It's a Friday afternoon and I'm sitting across from 39-year-old Mohamed Zahid Bin Mohd Yassin in a Starbucks at Waterway Point as he tells me about the courier service that he runs.
It is rather unique, compared to most other couriers in Singapore.
While other couriers usually utilise motorbikes or trucks to pick up and deliver items around the island, Zahid's mode of couriering exclusively uses the MRT and buses. Oh, and his wheelchair.
Photo via Facebook / Zarina Jaffar.
Zahid, who is a wheelchair user, was born with spina bifida, a condition that occurs along the spine when the neural tube doesn’t form and close, which often results in damage to the spinal cord and nerves.
Growing up, he was unable to feel sensation in his legs, but he was still able to walk with the aid of crutches and leg braces.
Photo courtesy of Zahid.
However, when Zahid was 17 years old, his condition began to deteriorate, and he no longer was able to walk using crutches, and began using a wheelchair at his doctor's suggestion.
Started own courier business
After graduating from ITE College Central, Zahid worked full-time as an admin assistant cum telemarketer and customer service representative.
Four years ago, he was falling ill and being hospitalised often due to health issues, which hindered his ability to continue with his full-time work.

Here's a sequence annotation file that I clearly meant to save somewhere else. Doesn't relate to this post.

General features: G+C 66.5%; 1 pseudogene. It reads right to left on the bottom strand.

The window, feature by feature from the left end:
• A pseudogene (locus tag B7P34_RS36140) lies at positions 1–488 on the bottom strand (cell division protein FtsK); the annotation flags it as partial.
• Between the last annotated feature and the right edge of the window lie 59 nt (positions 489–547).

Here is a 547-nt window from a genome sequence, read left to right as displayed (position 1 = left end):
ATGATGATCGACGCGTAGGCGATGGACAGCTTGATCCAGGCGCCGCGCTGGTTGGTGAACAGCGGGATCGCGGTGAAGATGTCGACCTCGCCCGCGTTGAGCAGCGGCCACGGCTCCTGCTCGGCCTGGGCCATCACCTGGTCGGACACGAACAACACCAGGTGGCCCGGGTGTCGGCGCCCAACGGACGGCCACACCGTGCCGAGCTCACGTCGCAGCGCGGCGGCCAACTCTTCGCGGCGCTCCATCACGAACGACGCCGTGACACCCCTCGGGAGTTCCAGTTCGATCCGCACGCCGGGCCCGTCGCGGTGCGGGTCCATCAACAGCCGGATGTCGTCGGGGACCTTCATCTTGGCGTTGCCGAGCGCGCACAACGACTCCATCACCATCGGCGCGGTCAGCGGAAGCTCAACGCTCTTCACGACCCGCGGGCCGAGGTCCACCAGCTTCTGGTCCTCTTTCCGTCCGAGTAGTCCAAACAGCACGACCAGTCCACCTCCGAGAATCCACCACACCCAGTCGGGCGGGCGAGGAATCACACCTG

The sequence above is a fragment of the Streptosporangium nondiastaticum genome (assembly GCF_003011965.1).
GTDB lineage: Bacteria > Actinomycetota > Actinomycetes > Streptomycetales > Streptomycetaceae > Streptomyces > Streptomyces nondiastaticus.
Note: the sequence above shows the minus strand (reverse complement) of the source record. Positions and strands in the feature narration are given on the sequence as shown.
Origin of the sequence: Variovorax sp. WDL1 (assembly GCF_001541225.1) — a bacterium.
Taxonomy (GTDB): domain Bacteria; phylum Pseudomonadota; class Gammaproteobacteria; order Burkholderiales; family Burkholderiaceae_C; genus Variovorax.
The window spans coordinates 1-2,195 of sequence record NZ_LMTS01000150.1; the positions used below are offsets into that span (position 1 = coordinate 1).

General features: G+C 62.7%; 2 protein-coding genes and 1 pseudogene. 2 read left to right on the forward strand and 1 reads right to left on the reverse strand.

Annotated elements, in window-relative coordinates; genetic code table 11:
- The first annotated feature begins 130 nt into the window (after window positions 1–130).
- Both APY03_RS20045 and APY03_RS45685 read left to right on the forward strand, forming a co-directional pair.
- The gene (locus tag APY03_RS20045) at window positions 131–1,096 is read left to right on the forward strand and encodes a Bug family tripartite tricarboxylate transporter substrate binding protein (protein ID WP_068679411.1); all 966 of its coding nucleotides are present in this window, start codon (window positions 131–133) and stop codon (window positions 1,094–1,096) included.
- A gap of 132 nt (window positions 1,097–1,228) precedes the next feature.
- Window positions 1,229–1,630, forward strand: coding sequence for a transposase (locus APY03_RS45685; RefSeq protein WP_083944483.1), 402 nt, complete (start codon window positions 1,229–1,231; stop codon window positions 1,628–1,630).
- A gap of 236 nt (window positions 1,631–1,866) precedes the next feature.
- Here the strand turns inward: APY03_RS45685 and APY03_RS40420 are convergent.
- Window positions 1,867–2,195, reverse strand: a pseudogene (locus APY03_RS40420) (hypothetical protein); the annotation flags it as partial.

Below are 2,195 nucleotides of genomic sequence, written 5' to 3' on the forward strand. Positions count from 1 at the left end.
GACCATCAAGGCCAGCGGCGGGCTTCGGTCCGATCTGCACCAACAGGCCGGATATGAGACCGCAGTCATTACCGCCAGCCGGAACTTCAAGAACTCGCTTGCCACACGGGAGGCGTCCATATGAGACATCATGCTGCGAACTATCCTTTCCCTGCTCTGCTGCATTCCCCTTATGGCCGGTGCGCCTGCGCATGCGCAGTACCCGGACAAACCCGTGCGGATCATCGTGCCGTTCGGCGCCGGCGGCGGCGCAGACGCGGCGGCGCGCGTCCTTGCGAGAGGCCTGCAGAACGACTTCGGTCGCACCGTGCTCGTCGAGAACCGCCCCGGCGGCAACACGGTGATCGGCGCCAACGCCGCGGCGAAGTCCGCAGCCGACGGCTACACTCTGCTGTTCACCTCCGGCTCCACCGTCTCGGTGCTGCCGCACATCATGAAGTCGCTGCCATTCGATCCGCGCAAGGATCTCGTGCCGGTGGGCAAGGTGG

Eager to still find an alternative way to support himself, Zahid looked around and took inspiration from people who he saw doing deliveries.
He decided to start his own business — Ayeed the Courier — delivering small items and packages across the island using only his wheelchair and public transportation.
Affordable rates for hand-carried goods
Because Zahid does his deliveries using his wheelchair and public transportation, he only delivers items that are not too bulky and can be hand-carried, such as packed food, clothing, and small to medium parcels.
Zahid stores the items that he is couriering in a bag attached to the back of his wheelchair. Photo courtesy of Zahid.
He offers both same-day and three-day delivery. For delivery within three days, Zahid charges a flat rate of only S$5 per trip.
For same-day delivery, he charges, based on distance; for deliveries of less than 8km, S$6. Between 8km and 10km, it costs S$8. And for deliveries that span more than 18km, Zahid charges S$10.
He explains that he decided on his prices after calculating his own costs and seeing what the home-based businesses that he works with needed: